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Minhaz Merchant

Minhaz Merchant is the biographer of Rajiv Gandhi and Aditya Birla and author of The New Clash of Civilizations (Rupa, 2014). He is founder of Sterling Newspapers Pvt. Ltd. which was acquired by the Indian Express group

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Fuelling India’s Crisis

The energy crisis that faces India is potentially more serious. Fixing it will require creative thinking and swift, decisive action.

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The Narendra Modi government increased excise duty on petrol and diesel nine times in 2016 and 2017 when crude oil prices were $40 a barrel. The expectation was that excise duty would be reduced when crude prices rose. That expectation was belied till public pressure and looming state elections compelled the government to cut petrol and diesel prices by Rs. 2.50 per litre. Several states have cut prices by an additional Rs. 2.50. 

Union Finance Minister Arun Jaitley said the cuts will be shared between the central government (Rs. 1.50) and oil companies (Rs. 1.00). The revenue loss to the central exchequer is estimated at Rs. 10,500 crore. It will not, Jaitley claimed, affect the 2018-19 fiscal deficit target though the revenue deficit could be impacted.

High fuel prices are a symptom. The toxic cause underlying them is India’s failure over the past two decades to cut crude oil imports. India today imports over 81 per cent of its crude oil requirement. During the 1980s, ONGC’s gushing oil fields at Bombay High kept crude oil imports down to 65 per cent. Since then, as output from Bombay High fell, imports have crept up to unsustainable levels.

The impact has spread like a virus across sectors. The aviation industry is reeling under the rising cost of aviation turbine fuel (ATF). To add insult to injury, government-owned oil companies recently increased the tax on ATF by 7.3 per cent. Jet Airways and Air India are in serious financial trouble. SpiceJet, profitable till a quarter ago, is slipping into the red. Even bare-bones, low-cost Indigo Airlines is feeling the pain with profits plunging.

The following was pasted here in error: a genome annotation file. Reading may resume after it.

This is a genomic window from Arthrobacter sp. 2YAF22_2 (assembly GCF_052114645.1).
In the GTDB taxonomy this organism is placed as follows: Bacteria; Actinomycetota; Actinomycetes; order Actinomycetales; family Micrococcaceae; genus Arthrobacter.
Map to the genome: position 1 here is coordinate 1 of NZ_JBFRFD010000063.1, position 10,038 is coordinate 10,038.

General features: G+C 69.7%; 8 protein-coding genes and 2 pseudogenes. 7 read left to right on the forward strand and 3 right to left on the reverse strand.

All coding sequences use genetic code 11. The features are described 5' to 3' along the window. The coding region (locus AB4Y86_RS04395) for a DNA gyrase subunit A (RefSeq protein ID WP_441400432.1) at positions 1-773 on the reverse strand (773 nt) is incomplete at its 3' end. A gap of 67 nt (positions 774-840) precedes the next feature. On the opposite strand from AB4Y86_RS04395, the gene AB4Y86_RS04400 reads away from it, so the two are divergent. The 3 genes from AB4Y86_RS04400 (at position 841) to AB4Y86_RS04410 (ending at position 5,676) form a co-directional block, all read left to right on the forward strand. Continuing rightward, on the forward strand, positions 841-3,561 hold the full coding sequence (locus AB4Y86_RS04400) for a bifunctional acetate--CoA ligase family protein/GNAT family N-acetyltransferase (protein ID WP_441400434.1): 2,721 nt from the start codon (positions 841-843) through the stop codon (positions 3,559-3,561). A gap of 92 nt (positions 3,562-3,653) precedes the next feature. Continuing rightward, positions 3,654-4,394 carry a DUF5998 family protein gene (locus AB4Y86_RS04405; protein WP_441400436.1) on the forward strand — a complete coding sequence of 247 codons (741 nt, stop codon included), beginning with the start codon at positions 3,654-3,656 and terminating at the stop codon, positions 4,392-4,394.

The inexorable rise in petrol and diesel prices has also cast a shadow over the automobile industry. Sales growth slowed in September with Maruti Suzuki India (MSI), the country’s largest automobile firm, recording growth of just 1.4 per cent over August. E-commerce firms, food delivery start-ups and logistics industries which rely on transporting products from factory to customer face cost over-runs. 

The cause of this toxicity is a poorly managed energy policy. Oil exploration through the New Exploration and Licensing Policy (NELP) has floundered. The dispute between the Reliance Industries-led consortium and the Indian government over deepwater oil and gas fields in the Krishna-Godavari basin has led to a further fall in domestic oil and gas production. At the same time, protracted differences over taxation between Cairn India (a Vedanta group company) and the government has prevented Cairn from fully exploiting its domestic oil fields. 

This energy-deficient contagion could spread further if it is not tackled on an emergency basis. Out-of-the-box thinking is required to boost domestic oil production to bridge the rising current account deficit (CAD), made worse by a weak rupee and steep crude oil prices.